Maybe you don need to change the way you think, and if that the case, good for you. And I not being sarcastic, that awesome. My husband is that way and I really admire that. But there’s a big difference between “knowing” your risk and believing it, says University of Michigan psychologist Angela Fagerlin. When she and colleagues had 690 women check their personal risk of getting breast cancer in the next 10 years, using an online tool developed by the National Cancer Institute, roughly one in five women said she didn’t believe the results. The study appears in the August issue of the journal Patient Education and Counseling..
Online risk calculators are all the rage these days among public health groups trying to get us to change our unhealthful ways. The World Health Organization developed an online tool that lets you estimate your personal risk of cracking a hip in the next 10 years, for example. You just plug in data about yourself, your lifestyle, and your family medical history.
But it’s not just selling Chromecast. That’s just the front end, like Google Glass is the front end that you get to use. Google is more interested in knowing your viewing habits and how they can turn those insights into better ads for their advertisers as well as continue to shape the future of TV..
Brussels Wednesday, Economic and Monetary Affairs Commissioner Olli Rehn said the euro zone economy would stall to a near halt in 2013 as the region’s debt crisis hits Germany. The euro zone economy will expand 0.1% in 2013, down from a May projection of 1%, the commission said. In Greece on Wednesday, the coalition government of Prime Minister Antonis Samaras is looking for parliamentary approval of austerity measures needed for the nation to get its next round of rescue funds..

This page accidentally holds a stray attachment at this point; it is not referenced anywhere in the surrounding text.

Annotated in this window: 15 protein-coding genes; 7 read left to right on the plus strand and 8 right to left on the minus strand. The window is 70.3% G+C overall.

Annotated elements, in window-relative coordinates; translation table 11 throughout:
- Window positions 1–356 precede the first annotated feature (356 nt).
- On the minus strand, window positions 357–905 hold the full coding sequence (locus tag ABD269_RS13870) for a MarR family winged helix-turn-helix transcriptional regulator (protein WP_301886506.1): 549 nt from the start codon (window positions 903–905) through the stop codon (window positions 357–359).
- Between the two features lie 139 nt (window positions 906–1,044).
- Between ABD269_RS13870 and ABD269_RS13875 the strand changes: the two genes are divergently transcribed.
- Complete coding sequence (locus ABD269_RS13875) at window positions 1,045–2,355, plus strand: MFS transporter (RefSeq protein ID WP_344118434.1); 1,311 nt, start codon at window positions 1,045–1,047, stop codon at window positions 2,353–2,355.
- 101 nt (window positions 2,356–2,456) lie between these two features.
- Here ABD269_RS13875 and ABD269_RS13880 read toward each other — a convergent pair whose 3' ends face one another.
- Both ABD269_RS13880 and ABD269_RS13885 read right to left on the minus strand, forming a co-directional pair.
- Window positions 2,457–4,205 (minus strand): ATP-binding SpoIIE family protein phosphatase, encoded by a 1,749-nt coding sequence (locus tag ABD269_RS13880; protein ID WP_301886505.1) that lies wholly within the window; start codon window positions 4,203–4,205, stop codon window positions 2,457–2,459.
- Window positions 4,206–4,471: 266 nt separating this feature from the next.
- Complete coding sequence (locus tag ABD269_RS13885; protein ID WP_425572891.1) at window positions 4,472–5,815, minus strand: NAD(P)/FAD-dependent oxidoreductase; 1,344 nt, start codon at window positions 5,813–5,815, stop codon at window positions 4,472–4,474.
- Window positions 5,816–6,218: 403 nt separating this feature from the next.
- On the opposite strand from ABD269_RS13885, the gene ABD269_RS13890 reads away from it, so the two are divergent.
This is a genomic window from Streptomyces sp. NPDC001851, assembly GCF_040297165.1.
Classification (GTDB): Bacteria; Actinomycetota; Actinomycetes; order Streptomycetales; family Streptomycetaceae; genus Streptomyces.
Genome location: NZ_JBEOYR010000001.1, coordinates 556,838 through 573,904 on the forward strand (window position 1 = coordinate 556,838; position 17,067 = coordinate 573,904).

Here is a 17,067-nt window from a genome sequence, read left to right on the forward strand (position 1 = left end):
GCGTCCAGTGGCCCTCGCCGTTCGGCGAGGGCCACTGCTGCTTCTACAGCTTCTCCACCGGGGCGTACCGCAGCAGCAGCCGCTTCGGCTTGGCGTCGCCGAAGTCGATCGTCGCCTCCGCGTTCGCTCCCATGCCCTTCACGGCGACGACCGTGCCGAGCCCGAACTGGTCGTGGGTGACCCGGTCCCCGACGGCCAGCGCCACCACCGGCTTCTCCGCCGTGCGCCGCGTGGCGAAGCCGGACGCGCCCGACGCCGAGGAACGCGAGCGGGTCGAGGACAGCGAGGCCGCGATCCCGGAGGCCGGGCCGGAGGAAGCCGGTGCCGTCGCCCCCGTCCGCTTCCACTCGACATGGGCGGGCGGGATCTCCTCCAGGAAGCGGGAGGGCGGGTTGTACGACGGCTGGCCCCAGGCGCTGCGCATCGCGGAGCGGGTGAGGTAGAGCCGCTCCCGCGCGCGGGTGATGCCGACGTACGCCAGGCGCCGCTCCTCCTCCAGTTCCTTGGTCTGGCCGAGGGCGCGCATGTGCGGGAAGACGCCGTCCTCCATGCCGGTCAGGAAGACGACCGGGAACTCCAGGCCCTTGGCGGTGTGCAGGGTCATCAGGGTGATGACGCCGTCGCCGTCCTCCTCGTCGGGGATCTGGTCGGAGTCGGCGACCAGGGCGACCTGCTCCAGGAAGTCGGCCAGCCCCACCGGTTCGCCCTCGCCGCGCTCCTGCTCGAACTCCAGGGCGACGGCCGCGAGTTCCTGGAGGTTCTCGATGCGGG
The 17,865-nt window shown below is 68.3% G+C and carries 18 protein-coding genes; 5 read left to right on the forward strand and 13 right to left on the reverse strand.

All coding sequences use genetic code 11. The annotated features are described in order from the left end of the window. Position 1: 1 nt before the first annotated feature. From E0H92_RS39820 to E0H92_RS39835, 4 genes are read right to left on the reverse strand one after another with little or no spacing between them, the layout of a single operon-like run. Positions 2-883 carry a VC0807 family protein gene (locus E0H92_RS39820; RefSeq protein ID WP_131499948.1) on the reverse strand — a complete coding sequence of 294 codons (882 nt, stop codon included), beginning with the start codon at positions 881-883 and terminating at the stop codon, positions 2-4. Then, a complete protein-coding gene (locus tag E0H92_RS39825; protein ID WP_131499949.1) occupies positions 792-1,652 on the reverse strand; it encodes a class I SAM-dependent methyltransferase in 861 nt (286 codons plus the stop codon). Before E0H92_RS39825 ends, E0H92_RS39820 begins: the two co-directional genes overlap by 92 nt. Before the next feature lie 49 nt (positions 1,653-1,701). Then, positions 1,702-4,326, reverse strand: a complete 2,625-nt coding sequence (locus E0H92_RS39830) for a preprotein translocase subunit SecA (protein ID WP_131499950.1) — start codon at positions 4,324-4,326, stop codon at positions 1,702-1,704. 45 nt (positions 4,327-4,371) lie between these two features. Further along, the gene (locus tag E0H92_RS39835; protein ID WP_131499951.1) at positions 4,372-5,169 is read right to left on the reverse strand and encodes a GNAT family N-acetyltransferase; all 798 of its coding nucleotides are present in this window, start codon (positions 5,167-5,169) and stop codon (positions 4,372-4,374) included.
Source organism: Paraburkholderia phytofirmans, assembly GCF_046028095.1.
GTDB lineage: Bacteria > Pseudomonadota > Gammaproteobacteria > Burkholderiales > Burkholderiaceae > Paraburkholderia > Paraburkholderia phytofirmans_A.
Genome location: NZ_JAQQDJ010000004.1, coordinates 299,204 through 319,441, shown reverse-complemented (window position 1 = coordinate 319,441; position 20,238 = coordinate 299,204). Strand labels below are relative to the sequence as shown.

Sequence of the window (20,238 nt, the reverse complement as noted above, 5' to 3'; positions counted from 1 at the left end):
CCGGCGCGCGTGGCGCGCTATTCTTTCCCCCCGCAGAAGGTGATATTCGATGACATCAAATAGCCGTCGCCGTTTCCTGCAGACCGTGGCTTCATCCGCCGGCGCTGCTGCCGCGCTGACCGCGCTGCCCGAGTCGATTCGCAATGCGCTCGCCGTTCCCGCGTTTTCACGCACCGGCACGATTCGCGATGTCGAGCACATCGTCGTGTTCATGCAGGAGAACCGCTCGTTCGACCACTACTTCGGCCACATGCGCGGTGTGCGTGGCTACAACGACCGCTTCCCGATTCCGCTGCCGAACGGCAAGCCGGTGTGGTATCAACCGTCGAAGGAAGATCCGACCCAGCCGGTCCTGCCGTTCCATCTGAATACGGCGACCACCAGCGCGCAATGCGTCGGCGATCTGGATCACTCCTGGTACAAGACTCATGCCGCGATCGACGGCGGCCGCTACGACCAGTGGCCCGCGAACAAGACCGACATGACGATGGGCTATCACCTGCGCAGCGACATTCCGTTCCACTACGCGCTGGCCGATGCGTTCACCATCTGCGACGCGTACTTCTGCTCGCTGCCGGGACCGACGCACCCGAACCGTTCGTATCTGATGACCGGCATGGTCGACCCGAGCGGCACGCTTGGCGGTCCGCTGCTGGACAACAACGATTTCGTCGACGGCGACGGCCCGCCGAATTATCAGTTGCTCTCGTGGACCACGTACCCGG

All chaos, crises, bank collapses, crazy corruption, and crony capitalism came from this disaster. And this, we eventually came to learn, was no minority view but the sentiment of a majority rarely represented in Western portraits of the new Russia.It was also the groundwork laid for what Putin’s deputy campaign manager called Project Putin, an ambitious effort to reshape Russian politics starting with the election of an unknown secret police chief.6 The goal was consolidating power back in the Kremlin, where Putin and his advisers firmly believed it belonged by virtue of centuries of Russian history. To do so, Putin would, over the coming years, methodically go after all possible sources of alternative views, from independent media and fiefdom seeking governors to national legislators and even the very same oligarchic tycoons who had helped orchestrate his rise to power.